Now some people choose to hole up in a warm, sunny climate like Florida or Arizona where they can golf and hang out with other escapees. Last year at this time, the RS and I did just that. Or they hunker down for the duration on a cruise ship, pretending there’s no such thing as winter – “Look, ma, I’m playing shuffleboard and hanging out in the pool,” they write on their postcards. And that’s all fine and good, but my theory is, and I am sticking to it, that, if we can’t get away, the good Lord means for us to use these times of severe weather to take a little Sabbath rest. It’s not only animals that hibernate; in the plant kingdom, many plants go dormant in the winter, conserving their strength to emerge from the snows stronger than ever. The daily clock ticks through its diurnal and nocturnal rhythms – hours of sunlight for growth and activity, and hours of darkness for rest and recovery. Ditto for the seasonal calendar. Everything living needs a time of rest.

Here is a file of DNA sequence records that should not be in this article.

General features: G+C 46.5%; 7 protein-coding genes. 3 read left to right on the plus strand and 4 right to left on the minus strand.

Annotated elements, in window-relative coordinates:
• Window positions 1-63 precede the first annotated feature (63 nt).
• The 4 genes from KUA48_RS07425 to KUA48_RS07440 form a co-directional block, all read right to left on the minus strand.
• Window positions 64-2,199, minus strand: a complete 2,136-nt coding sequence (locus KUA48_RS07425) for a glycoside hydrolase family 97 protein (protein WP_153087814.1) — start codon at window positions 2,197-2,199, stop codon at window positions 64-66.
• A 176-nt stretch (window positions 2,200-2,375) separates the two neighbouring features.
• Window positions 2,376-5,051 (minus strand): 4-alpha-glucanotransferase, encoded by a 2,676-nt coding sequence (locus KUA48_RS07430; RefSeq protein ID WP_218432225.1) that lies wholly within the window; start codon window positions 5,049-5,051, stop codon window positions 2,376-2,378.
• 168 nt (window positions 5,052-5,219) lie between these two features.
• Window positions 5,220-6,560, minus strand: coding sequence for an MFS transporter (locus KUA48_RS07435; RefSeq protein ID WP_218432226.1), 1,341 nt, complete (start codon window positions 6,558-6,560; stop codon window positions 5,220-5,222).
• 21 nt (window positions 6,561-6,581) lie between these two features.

And I’m taking mine, right now, so that’s the end of this blog post. Talk to you later when I emerge from my hole; if I see my shadow, it may be a while before you hear from me again.

Saturday, 9 February 2019

Gobsmacked by Wonder

I came across these rules for living, and included them on my first blog post of the year, January 5:

Less than two weeks later, the poet who had written these words, Mary Oliver, died at the age of 83, having lived a life that fulfilled these rules admirably. She was the mistress of paying attention, noticing amazing things, and then putting her astonishment into words. Oliver’s verses had a power to evoke feelings of wonder and gladness as she contemplated simple things, like a blade of grass, or a goose flying overhead, or a grasshopper.

On a sunny morning shortly after Oliver’s death, I decided to pay attention...really, really pay attention... as I set out for a walk in the woods nearby. My camera was ready to capture what I might discover.

So many shades of green and brown, with flecks of red and yellow!

The sun’s rays shone through these dead leaves, so that they looked like gold.